The tickets on all long-distance trains in Russia are tied to a specific seat (or, well, bunk in a sleeping car); this is similar to what is called "mandatory seat reservation" in Europe. Therefore the trains can be sold out.
However, on ordinary trains (not special free-of-charge trains for World Cup fans) there are different classes of tickets, and usually the most expensive are available up to the very departure.
You can look up and buy tickets on the official site of Russial railways. Note that the interface can be sometimes difficult to comprehend (in particular due to poor English translation sometimes). You need to select the departure and arrival station from the drop-down lists that appear as you start typing. Select "Volgograd 1" or "Volgograd 2" for the departure station (this apparently are two different stations in the city; some trains may call at one station and some trains may call at another; some may call at both; so you might need to try both). Select "Nijnii Novgorod Moskov" for the arrival station ("Moskov[sky]" is the name of a particular station in Nizhny, this is the only station used for long-distance trains).
UFS Online is an official ticket-selling agency of Russian Railways and probably you will find their site easier to understand. Apparently they allow to look for trains from any Volgograd station at once (i.e. not specifying whether you need Volgograd 1 or Volgograd 2). However, they charge additional fee (several hunderds of rubles, I guess).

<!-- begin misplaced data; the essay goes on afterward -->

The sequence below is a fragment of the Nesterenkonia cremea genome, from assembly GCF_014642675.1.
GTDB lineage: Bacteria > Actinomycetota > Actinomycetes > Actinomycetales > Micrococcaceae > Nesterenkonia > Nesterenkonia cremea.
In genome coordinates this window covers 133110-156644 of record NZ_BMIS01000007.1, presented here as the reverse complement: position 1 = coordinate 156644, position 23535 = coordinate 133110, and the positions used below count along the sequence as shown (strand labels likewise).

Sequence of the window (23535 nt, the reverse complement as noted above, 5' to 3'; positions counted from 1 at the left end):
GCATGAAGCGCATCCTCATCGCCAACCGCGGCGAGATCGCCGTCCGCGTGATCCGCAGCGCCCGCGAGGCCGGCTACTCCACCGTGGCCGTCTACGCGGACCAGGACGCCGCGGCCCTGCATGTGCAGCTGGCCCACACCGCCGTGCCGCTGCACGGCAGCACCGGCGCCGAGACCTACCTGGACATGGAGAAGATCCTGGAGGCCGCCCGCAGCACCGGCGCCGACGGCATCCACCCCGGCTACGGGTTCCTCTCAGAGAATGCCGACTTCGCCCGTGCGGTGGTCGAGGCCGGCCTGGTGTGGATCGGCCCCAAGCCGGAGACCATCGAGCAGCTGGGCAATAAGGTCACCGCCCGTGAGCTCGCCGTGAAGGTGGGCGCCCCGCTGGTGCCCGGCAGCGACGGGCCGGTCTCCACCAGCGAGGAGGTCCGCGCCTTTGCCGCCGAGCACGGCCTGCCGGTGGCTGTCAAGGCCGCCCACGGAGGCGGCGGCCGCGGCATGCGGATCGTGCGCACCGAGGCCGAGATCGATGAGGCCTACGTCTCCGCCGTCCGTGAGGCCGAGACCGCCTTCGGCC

There is a direct train service that apparently runs every second day. I can see tickets available for June 19 and 21 and 23, for about 2500—3000 rubles, the ride takes 1 day 3 hours. Also, you can find a lot of options with a change in Moscow (but you will have to buy two separate tickets and most probably change the stations in Moscow).
Note that the direct train seems to be not a very comfortable one with old rolling stock ("Service class: 2Л" is the most basic one); the price also suggest this (3000 rubles for a 2-nd class ticket for more that a day trip is really cheap). For example, you might find that the toilets are closed during the (long) stops.
Note that also there are direct flights between the two cities by Utair and Aeroflot, and surely there are plenty of flights via Moscow. They are somewhat more expensive (Aeroflot seems to start from 6000 rub), but much faster.